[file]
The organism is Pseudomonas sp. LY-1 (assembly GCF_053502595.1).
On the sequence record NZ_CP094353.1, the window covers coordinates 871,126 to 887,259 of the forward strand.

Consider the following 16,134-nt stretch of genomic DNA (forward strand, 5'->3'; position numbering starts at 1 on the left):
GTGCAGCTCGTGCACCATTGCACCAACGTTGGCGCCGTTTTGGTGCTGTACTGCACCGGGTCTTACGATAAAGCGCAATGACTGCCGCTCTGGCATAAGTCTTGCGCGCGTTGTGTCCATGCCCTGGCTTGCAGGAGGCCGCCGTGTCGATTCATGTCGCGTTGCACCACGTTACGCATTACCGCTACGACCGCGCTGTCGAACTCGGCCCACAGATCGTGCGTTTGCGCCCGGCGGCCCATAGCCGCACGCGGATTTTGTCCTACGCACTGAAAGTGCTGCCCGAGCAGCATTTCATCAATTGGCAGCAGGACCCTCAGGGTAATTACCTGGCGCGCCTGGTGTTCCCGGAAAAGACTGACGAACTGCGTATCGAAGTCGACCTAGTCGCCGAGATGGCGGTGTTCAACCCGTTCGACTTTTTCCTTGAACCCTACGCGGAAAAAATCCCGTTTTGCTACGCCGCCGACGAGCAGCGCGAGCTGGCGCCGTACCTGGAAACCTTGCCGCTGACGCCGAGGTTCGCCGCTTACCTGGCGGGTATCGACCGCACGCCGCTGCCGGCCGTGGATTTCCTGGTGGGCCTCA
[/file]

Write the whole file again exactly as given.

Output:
The organism is Pseudomonas sp. LY-1 (assembly GCF_053502595.1).
On the sequence record NZ_CP094353.1, the window covers coordinates 871,126 to 887,259 of the forward strand.

Consider the following 16,134-nt stretch of genomic DNA (forward strand, 5'->3'; position numbering starts at 1 on the left):
GTGCAGCTCGTGCACCATTGCACCAACGTTGGCGCCGTTTTGGTGCTGTACTGCACCGGGTCTTACGATAAAGCGCAATGACTGCCGCTCTGGCATAAGTCTTGCGCGCGTTGTGTCCATGCCCTGGCTTGCAGGAGGCCGCCGTGTCGATTCATGTCGCGTTGCACCACGTTACGCATTACCGCTACGACCGCGCTGTCGAACTCGGCCCACAGATCGTGCGTTTGCGCCCGGCGGCCCATAGCCGCACGCGGATTTTGTCCTACGCACTGAAAGTGCTGCCCGAGCAGCATTTCATCAATTGGCAGCAGGACCCTCAGGGTAATTACCTGGCGCGCCTGGTGTTCCCGGAAAAGACTGACGAACTGCGTATCGAAGTCGACCTAGTCGCCGAGATGGCGGTGTTCAACCCGTTCGACTTTTTCCTTGAACCCTACGCGGAAAAAATCCCGTTTTGCTACGCCGCCGACGAGCAGCGCGAGCTGGCGCCGTACCTGGAAACCTTGCCGCTGACGCCGAGGTTCGCCGCTTACCTGGCGGGTATCGACCGCACGCCGCTGCCGGCCGTGGATTTCCTGGTGGGCCTCA